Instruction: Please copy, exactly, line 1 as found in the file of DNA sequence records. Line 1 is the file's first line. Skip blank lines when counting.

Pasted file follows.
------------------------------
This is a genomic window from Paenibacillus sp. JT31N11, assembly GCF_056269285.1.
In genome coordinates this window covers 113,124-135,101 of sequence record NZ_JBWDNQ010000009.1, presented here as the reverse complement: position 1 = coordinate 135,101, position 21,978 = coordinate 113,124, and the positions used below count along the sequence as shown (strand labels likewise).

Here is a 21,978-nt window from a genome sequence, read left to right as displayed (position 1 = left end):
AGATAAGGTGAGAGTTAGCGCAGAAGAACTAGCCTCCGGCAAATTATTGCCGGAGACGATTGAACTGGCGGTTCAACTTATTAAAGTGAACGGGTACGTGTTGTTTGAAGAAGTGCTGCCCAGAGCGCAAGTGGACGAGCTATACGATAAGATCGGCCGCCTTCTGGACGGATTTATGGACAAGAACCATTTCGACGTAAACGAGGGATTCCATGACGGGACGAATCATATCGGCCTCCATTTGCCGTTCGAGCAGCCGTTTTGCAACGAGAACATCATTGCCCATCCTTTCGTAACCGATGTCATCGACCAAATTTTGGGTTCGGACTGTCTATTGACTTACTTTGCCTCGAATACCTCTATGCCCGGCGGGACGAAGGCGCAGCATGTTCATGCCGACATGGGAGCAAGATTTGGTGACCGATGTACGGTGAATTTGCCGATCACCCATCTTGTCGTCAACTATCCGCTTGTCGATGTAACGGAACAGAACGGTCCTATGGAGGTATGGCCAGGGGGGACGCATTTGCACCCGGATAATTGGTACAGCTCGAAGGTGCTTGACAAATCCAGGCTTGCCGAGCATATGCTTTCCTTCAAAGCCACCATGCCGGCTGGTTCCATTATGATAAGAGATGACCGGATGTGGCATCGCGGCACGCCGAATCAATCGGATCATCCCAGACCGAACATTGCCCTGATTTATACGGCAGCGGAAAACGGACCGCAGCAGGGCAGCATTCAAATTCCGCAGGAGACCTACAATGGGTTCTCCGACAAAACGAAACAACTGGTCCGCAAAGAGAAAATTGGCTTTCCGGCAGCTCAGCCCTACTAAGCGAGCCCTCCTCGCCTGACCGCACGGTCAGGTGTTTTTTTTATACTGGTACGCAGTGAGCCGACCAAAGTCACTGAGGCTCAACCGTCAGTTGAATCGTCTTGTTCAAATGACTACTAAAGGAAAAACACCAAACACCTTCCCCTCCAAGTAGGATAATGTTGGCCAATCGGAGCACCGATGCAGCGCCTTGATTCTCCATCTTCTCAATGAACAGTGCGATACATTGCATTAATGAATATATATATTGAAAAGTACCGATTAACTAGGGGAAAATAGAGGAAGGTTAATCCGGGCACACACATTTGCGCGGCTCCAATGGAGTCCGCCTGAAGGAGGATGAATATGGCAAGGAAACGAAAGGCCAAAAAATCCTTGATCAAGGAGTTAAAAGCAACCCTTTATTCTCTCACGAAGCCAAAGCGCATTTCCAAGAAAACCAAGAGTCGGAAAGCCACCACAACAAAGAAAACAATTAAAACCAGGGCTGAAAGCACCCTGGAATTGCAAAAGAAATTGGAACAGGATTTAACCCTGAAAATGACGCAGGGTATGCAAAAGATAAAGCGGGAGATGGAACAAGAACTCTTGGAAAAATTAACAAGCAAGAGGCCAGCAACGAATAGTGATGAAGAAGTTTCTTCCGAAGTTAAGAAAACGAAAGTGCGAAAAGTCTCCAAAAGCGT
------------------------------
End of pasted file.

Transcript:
This is a genomic window from Paenibacillus sp. JT31N11, assembly GCF_056269285.1.